Effort = E ΣI x V

According to this theory, employees choose the course of action with highest rewards – this is deemed a rational expectation

figure 9 6 sample expectancy theory calculations
Figure 9.6 – Sample expectancy theory calculations
  • A further expectancy theory was developed by Porter and Lawlor:
    • This incorporates prior experience, communication, and attractiveness of particular outcomes into the expectancy calculations
    • It refines the idea of pay as a reward, attaching more value to the perception of equity
process theories 3 goal setting theory
Process Theories (3) – Goal-setting theory

Goal setting theory assumes positive motivational consequences for employees can be achieved by setting goals in participation:

This approach is linked to Management by Objectives

It is widely adopted in non-unionized workplaces

the sociology of motivation
The Sociology of Motivation

Sociologists have developed micro-level and macro-level approaches to investigate and understand worker behaviour at the workplace

Three such approaches are:



Work orientation

  • Can be viewed broadly as a condition of objective powerlessness
  • Is derived from Marx’s theories – workers are alienated from:
    • The products of their labour
    • The act of production
    • Social relations
  • Blauner extended the theory in 1964 – he said that there were four dimensions to alienation:
    • Powerlessness
    • Meaninglessness
    • Isolation
    • Self-estrangement
  • The Division of Labour and contemporary movements like Taylorism, are said to alienate...

Culture can be manifested through physical structures, artefacts, and language

It is unique to the group that constitutes the organization and its shared values (Schein)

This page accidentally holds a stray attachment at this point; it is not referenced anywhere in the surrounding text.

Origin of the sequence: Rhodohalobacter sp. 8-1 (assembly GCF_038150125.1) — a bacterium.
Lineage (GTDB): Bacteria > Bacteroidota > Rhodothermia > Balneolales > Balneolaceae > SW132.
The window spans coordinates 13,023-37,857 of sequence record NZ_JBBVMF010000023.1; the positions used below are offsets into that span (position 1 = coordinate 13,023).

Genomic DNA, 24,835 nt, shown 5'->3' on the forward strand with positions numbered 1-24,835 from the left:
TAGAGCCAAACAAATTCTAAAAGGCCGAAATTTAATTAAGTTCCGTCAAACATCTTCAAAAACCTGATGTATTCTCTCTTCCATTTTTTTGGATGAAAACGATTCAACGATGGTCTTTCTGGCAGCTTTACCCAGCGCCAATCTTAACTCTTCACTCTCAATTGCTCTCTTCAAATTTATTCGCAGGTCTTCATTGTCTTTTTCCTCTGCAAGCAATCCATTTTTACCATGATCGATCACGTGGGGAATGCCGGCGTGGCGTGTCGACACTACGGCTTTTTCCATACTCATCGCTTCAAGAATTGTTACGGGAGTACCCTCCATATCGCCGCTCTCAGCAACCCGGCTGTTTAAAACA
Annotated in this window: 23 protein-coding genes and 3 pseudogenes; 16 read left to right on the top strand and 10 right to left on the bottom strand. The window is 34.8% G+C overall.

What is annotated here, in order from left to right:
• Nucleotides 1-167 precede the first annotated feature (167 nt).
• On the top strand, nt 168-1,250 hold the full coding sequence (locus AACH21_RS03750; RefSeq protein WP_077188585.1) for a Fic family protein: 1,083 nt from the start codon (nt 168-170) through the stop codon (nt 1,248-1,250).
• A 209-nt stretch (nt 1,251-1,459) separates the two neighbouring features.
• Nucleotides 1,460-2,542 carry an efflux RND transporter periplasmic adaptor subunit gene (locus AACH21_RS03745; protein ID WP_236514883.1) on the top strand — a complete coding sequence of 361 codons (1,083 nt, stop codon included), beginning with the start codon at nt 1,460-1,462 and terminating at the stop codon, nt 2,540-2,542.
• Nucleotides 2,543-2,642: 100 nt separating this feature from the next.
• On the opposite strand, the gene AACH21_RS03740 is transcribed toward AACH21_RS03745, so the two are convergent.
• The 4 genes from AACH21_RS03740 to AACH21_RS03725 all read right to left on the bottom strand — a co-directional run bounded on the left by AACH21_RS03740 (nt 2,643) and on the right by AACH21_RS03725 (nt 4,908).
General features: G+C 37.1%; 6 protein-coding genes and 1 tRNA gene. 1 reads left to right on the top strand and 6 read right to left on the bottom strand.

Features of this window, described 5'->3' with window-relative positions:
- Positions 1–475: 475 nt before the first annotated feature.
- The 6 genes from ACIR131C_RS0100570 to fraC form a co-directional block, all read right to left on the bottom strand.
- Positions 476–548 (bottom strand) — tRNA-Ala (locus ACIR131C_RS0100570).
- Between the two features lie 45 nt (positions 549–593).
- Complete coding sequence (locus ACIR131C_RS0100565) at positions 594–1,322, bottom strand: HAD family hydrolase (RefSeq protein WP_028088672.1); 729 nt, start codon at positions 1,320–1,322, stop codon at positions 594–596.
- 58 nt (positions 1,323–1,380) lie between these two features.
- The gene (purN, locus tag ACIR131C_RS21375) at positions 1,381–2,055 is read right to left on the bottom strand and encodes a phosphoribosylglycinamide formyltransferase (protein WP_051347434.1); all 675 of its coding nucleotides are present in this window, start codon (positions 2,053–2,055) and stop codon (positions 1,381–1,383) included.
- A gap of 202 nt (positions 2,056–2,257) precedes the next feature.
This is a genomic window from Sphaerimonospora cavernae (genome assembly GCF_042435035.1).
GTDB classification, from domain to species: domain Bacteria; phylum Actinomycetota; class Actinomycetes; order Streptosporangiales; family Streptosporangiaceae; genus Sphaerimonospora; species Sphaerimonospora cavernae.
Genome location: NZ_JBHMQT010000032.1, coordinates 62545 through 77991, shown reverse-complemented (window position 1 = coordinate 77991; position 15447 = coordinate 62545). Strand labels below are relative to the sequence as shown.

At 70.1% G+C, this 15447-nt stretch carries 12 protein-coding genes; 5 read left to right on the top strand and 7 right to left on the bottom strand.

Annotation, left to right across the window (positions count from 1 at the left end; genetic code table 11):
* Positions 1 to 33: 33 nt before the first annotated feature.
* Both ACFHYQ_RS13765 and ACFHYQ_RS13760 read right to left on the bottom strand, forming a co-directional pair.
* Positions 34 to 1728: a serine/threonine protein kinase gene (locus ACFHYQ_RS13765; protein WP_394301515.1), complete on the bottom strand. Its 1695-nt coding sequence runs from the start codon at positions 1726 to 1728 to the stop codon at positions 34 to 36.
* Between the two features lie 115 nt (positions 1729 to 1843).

Culture can:

Operate as a mode of control (a Holy Grail theory)

Be the basis of expectancy theories of organization

Act as the organizational glue through shared ritual and ceremony

Create a shared identity

work orientation
Work Orientation

Work orientation investigates:

The meaning that individuals give to their paid work

The relative importance and function they assign to work within their lives as a whole

Goldthorpe looked at the importance of the cash nexus and high level goals relative to the car industry in the 1960s

Controversy attends the issue of motivants relative to gender

It is arguable that men attach more significance to intrinsic rewards in low level employment while women have more social needs

Advancement or bureaucratic orientation can be contrasted with instrumental work motivation (Goldthorpe, 1968)

figure 9 7 integrating the approaches
Figure 9.7 - Integrating the Approaches

This is a mix of the culture and work orientation models, complemented by the psychologically driven theory of work motivation

Integrating the Approaches

applying motivation theories 1
Applying Motivation Theories (1)

A pragmatic approach is needed, which links in with areas like HR practice and leadership styles

Distinct types of worker activity will require a fine-tuning of particular theories. This can include:

Different strategies for workers of the core as opposed to the periphery

Different strategies for knowledge workers as opposed to more routine workers

Of course, this raises questions about managerialism and the fairness of particular practices

table 9 1 most popular most highly effective and least effective strategies for knowledge workers
Table 9.1 - Most Popular, most highly effective and least effective strategies for Knowledge Workers
reward design job design leadership style
Reward Design, Job Design & Leadership Style

Reward design should ensure that employees are given rewards that they value

This relates to aspects of extrinsic motivation and to expectancy and equity theories

Job design should provide a good fit with employee values and abilities

Core characteristics to consider are skill variety, task identity and task significance

Perception of reward etc varies with different types of workers and gender

Leadership style is an important feature of motivation:

Autonomy suits knowledge workers

Note the acronym SMART in relation to goals set

Trust and participation leads to commitment and is encouraged by the promotion of fairness and equity in the workplace